Georgia Weapons Carry License Laws
In December we celebrate the 229th anniversary of the ratification of the Bill of Rights (December 15, 1791), and it’s a good time to reflect on how fortunate we are to live in Georgia, a state that protects our firearm rights.
Georgia has done more in the past two decades to give back to its citizens the rights that existed at the passage of the Bill of Rights than virtually any other state, and this includes a simplified Weapons Carry License (“WCL”) application process.
A Georgia Weapons Carry License is a government-issued identification card that allows the holder to carry a “weapon”—a handgun or knife with a blade greater than 12 inches. With a Weapons Carry License, a Georgia resident can carry openly or concealed in non-prohibited public and private locations. It is a crime to carry a weapon in public without a WCL. Remember, this does not apply to rifles and shotguns, two firearms for which a WCL is not required. WCL holders who physically possess their license can carry either concealed (anywhere on or about their person) or openly in most public places (other than those specifically prohibited by law and where they have been denied entry by the owner or person in legal control of the property). There is no law in Georgia that says a “No Guns Allowed” sign is sufficient notice to keep you from entering a public place.
How Can You Obtain a Georgia WCL?
A Georgia resident must obtain a WCL from the probate court of the county in which he or she resides. In order to begin the process, please review the requirements for a license found in O.C.G.A. §16-11-129, and visit the website for your local probate court. During the current COVID-19 pandemic, each probate court has established its own set of rules for obtaining applications and requesting appointments.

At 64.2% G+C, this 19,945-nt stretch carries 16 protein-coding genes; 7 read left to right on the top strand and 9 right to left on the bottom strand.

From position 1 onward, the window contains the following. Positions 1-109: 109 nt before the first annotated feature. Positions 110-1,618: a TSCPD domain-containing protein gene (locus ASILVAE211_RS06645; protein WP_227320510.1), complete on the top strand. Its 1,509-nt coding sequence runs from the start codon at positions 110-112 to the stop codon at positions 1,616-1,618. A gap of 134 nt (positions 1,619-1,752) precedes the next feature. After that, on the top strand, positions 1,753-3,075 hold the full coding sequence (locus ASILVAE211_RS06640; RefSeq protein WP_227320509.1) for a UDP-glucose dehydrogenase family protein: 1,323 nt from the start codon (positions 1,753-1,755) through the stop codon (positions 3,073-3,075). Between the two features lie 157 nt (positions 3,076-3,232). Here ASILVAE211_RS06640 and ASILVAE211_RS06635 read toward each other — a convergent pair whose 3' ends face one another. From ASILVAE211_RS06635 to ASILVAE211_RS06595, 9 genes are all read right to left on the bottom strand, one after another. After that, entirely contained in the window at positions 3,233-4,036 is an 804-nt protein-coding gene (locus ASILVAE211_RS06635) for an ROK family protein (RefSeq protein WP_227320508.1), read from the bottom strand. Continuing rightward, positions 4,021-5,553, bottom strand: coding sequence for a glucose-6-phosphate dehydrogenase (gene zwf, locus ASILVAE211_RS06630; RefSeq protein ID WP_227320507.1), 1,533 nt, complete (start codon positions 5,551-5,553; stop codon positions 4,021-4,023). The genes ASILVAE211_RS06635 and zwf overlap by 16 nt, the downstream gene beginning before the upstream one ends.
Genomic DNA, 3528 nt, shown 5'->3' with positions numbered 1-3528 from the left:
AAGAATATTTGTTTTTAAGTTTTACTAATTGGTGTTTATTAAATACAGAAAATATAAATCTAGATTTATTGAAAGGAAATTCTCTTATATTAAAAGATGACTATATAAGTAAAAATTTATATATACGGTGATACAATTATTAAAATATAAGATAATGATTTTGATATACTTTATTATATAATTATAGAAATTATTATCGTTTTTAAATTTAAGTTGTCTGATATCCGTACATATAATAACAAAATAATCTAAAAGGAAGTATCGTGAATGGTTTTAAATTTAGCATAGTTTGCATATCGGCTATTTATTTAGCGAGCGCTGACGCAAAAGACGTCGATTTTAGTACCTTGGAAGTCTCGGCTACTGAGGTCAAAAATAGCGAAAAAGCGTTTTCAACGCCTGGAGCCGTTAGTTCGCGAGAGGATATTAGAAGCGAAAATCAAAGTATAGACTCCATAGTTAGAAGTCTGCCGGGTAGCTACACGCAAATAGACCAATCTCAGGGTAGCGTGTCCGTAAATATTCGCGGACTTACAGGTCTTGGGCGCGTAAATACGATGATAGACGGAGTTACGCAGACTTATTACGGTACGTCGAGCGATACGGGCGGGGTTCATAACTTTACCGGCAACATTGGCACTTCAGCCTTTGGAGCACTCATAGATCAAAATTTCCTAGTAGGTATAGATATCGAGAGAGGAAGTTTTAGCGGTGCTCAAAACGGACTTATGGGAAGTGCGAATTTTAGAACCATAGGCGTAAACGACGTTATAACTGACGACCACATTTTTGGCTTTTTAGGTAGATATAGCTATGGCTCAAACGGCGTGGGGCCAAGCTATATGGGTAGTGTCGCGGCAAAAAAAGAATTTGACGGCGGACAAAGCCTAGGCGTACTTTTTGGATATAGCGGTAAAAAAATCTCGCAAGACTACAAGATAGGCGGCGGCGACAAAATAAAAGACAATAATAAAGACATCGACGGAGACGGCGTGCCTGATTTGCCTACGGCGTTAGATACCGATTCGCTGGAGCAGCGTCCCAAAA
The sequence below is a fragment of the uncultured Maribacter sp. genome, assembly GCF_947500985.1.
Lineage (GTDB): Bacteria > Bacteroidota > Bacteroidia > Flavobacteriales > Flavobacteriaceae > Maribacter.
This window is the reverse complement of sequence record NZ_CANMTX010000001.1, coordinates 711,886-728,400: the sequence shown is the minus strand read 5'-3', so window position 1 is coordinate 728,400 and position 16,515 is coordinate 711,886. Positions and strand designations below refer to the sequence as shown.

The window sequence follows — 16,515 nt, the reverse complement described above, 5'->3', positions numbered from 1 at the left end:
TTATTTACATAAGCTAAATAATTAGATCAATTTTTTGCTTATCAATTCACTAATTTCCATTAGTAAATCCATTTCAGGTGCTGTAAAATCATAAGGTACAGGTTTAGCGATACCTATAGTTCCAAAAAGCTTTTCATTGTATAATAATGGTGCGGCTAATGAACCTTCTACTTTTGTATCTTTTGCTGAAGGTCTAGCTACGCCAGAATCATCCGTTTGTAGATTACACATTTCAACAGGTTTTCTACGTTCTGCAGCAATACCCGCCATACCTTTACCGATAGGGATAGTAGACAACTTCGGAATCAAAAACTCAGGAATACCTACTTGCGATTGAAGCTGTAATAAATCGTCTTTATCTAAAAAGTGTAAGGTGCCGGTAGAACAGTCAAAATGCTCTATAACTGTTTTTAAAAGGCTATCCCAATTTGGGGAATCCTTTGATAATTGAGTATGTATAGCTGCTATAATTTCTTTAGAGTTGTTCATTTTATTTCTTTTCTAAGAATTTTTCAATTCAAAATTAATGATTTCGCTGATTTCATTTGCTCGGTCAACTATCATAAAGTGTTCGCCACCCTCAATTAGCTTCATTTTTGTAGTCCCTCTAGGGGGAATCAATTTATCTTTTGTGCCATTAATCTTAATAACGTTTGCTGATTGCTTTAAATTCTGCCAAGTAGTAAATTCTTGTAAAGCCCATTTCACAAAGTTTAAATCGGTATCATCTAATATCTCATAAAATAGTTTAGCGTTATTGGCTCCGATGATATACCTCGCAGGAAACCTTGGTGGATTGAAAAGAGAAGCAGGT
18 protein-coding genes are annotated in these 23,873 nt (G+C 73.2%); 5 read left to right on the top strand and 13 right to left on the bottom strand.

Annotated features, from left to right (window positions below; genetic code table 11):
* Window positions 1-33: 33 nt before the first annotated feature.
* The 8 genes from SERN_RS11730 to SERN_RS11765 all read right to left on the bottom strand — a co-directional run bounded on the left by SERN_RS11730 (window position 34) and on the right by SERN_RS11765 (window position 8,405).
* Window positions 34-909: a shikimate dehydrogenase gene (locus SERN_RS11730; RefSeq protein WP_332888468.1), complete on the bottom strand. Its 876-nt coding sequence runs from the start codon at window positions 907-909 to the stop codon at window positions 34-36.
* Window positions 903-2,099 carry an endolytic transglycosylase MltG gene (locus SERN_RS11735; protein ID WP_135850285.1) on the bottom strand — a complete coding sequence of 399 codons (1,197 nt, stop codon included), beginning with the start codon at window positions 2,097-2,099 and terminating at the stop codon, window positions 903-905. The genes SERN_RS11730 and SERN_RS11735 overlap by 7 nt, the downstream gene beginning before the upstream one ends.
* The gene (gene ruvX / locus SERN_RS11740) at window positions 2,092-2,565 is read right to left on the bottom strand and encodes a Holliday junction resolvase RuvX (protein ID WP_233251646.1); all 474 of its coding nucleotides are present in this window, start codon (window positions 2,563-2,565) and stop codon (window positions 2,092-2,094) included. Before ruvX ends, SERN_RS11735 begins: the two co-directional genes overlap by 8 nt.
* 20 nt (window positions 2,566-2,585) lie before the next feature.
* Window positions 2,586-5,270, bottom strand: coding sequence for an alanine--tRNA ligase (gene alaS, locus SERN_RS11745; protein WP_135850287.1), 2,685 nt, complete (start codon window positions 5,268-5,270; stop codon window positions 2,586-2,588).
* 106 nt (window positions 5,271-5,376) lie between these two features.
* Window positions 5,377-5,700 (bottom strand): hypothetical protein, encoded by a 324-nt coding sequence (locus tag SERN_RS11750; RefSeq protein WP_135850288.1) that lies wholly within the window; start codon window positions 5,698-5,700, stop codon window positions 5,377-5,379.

Do I Need a Firearms Class First?
No! Georgia does not require any class of instruction prior to application for a Weapons Carry License. Georgia is a “shall issue” state, meaning if you qualify for a WCL, the Court must grant the license. No firearms proficiency exam or class is required.
Georgia Weapons Carry License Application
Answer the questions on the application and follow your probate court’s rules for submission. You must have your fingerprints taken and submitted with the application. Each court will have a process in place for you to have your fingerprints taken, typically by the county Sheriff’s Department.
Georgia Weapons Carry License Renewal
An applicant’s first WCL is valid for five years from the date of issuance; renewal WCLs are likewise valid for five years from the date of renewal. The expiration date is printed on the license. You may request a renewal license as early as 90 days before expiration of your current license or as late as 30 days after expiration. No fingerprints are required for a renewal license. At the time the renewal is requested, you may request a temporary renewal license (a paper receipt showing the date you applied for renewal), which will allow you to carry while you await your new license. If you are granted a temporary renewal license, you must carry it and your previous license. A temporary renewal license lasts for 90 days and costs $1.00.
Obtaining a WCL can be a challenge, but it’s your right, so why not do it? For more information on obtaining your Georgia Weapons Carry License, contact U.S. LawShield and ask to speak with your Independent Program Attorney.
The information provided in this publication is intended to provide general information to individuals and is not legal advice. The information included in this publication may not be quoted or referred to in any other publication without the prior written consent of U.S. LawShield, to be given or withheld at our discretion. The information is not a substitute for, and does not replace the advice or representation of a licensed attorney. We strive to ensure the information included in this publication is accurate and current, however, no claim is made to the accuracy of the information and we are not responsible for any consequences that may result from the use of information in this publication. The use of this publication does not create an attorney-client relationship between U.S. LawShield, any independent program attorney, and any individual.